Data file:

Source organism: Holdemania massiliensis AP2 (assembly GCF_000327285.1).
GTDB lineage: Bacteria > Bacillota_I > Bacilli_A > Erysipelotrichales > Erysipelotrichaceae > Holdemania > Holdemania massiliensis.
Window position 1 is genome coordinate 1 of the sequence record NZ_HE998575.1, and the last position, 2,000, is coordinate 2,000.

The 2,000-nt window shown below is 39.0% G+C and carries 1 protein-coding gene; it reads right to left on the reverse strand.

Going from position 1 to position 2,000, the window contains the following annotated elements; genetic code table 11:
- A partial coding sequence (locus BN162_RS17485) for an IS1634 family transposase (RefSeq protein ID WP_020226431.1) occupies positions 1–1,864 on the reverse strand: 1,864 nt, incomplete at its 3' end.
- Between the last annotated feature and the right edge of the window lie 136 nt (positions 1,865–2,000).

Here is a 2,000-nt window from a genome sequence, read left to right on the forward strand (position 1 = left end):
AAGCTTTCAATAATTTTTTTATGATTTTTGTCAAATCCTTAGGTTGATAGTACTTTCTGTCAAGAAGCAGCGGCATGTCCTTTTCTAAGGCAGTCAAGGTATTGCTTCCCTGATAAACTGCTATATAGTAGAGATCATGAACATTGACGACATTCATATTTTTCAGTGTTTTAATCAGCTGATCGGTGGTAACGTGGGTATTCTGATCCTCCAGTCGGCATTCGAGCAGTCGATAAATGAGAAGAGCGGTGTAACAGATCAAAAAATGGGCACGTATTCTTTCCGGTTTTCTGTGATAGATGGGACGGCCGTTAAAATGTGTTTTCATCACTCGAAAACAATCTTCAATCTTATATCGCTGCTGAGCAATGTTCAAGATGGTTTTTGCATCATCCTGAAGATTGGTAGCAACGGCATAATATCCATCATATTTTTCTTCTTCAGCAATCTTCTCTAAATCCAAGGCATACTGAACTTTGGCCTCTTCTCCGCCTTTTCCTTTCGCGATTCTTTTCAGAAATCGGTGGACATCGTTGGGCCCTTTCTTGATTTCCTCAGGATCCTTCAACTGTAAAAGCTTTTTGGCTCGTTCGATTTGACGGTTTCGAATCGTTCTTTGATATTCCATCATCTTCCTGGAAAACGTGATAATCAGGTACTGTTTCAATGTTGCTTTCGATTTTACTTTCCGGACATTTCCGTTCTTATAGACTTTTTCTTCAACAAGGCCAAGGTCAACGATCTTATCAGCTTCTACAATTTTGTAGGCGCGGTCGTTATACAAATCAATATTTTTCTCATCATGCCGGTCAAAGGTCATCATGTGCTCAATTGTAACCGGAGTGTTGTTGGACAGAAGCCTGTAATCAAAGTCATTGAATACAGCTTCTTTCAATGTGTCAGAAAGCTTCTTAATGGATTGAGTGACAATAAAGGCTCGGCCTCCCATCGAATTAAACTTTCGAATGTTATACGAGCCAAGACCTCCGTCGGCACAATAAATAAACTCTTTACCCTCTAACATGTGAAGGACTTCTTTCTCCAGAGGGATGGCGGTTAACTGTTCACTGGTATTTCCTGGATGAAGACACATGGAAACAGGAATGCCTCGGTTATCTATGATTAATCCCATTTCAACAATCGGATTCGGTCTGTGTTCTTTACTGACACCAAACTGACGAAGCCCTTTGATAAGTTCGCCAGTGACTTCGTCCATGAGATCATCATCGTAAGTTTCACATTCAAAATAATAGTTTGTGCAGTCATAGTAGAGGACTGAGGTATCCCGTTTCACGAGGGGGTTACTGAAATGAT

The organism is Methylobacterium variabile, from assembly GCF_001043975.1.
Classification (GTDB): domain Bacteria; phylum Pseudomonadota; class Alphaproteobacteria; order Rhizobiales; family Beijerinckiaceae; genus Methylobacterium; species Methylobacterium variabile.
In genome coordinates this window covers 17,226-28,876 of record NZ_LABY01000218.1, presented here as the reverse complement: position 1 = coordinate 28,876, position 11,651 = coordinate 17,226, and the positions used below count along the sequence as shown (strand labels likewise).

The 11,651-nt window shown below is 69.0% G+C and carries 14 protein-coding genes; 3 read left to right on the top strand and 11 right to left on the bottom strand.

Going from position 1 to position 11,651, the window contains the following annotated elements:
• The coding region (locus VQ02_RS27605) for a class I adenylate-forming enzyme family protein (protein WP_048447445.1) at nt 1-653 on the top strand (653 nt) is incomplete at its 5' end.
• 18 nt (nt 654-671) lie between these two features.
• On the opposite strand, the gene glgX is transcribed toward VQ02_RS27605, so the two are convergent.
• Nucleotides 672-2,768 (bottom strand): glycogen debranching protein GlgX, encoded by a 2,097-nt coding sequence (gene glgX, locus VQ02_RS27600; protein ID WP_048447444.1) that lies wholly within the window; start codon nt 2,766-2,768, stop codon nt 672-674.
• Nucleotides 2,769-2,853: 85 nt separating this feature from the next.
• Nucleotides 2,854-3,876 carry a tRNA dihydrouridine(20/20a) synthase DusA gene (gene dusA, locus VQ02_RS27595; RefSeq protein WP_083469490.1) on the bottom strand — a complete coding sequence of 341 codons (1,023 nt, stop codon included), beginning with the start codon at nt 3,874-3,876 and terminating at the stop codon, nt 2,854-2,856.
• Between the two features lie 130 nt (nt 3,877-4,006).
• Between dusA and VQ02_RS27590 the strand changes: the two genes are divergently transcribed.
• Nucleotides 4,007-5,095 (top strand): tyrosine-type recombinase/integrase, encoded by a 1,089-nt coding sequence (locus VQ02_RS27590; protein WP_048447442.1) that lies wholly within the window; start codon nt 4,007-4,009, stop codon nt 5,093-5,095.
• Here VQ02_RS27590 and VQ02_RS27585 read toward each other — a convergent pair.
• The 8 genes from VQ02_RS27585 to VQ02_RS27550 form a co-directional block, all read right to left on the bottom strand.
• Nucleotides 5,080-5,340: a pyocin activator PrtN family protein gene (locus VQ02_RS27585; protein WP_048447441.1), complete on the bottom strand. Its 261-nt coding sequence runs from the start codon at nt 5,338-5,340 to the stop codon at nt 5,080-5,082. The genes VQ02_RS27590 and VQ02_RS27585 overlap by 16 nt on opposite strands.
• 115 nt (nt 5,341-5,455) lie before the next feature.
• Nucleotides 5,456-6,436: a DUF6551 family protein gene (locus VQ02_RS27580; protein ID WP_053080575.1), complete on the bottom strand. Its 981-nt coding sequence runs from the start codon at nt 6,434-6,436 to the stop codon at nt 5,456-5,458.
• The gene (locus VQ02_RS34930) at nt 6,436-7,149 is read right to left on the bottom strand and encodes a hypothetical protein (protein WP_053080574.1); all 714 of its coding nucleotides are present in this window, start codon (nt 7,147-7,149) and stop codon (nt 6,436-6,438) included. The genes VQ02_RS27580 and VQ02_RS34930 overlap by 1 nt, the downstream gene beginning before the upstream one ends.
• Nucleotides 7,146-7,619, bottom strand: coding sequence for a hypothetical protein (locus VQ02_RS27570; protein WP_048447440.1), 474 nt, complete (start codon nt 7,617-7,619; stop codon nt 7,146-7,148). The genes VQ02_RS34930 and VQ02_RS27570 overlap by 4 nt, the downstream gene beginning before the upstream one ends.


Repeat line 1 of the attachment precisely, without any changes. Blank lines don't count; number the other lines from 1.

Source organism: Holdemania massiliensis AP2 (assembly GCF_000327285.1).